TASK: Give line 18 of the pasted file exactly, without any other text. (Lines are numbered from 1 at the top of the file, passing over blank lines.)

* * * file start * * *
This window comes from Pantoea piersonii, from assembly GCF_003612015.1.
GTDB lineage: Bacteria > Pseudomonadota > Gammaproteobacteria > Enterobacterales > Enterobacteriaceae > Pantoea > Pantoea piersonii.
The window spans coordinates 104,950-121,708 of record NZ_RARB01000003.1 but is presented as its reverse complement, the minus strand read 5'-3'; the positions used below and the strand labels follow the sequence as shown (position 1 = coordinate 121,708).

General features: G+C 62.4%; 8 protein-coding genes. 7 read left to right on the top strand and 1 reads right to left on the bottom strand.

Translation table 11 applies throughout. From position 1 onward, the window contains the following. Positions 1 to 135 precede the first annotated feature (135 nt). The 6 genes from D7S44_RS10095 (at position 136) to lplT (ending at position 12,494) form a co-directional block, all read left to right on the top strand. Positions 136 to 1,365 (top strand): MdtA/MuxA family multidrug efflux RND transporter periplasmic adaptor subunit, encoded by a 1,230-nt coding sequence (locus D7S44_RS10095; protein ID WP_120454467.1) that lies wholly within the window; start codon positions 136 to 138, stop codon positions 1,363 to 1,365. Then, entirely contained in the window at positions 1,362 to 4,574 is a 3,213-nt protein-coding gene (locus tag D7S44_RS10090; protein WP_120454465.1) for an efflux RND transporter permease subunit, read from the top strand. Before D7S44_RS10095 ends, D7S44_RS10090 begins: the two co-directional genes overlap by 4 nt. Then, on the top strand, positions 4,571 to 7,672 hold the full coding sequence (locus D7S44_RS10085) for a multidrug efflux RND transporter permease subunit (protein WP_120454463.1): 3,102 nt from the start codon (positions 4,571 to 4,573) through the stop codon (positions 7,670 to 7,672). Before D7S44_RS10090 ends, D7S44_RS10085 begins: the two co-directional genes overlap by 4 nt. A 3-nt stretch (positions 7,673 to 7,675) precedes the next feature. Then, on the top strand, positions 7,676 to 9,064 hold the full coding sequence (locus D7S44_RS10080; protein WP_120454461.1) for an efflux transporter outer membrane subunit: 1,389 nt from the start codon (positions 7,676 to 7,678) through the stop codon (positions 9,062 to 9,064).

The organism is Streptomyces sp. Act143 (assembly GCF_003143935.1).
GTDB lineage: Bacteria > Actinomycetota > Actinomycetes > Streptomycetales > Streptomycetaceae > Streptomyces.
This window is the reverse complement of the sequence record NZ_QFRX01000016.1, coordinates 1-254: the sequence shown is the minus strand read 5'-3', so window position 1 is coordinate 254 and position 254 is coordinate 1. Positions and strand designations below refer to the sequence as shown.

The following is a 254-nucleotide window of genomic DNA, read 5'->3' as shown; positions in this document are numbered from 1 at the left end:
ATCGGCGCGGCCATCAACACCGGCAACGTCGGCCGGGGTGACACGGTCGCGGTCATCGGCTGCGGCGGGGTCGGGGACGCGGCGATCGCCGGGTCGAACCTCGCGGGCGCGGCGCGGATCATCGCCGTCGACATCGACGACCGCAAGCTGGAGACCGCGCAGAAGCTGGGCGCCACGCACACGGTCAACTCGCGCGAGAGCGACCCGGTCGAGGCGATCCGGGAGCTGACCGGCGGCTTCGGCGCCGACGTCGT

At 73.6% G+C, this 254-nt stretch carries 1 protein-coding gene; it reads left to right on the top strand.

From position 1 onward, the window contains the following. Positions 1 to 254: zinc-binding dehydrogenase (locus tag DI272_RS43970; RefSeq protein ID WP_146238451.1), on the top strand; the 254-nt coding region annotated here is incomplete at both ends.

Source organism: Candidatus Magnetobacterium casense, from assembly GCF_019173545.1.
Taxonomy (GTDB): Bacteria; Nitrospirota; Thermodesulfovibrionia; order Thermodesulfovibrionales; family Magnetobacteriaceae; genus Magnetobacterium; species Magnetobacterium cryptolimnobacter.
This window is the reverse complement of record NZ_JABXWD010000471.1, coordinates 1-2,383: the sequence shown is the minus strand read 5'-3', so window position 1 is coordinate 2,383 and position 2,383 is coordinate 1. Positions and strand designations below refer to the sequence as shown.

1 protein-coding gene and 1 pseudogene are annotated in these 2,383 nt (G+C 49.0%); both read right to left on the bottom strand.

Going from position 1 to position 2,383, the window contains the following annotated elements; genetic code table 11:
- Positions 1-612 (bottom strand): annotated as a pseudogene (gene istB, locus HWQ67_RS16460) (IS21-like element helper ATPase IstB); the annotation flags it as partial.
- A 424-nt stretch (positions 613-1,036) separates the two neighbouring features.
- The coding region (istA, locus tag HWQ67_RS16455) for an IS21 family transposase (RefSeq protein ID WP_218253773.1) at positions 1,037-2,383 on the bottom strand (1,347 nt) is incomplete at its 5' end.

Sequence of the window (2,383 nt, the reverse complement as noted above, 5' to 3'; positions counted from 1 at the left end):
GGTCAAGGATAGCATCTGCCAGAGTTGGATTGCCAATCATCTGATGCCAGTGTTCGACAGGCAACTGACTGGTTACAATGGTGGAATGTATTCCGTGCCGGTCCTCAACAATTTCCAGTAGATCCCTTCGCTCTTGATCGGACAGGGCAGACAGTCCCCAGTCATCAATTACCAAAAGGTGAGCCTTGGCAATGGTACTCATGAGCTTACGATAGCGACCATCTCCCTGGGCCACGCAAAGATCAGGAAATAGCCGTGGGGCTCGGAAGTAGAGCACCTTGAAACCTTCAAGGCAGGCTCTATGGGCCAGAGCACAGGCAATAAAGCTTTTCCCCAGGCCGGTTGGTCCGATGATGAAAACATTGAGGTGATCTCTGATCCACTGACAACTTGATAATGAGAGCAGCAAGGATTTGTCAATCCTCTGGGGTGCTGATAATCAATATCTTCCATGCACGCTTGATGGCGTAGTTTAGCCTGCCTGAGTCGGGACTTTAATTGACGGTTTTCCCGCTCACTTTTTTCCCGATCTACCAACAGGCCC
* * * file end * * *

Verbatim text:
- Positions 1-612 (bottom strand): annotated as a pseudogene (gene istB, locus HWQ67_RS16460) (IS21-like element helper ATPase IstB); the annotation flags it as partial.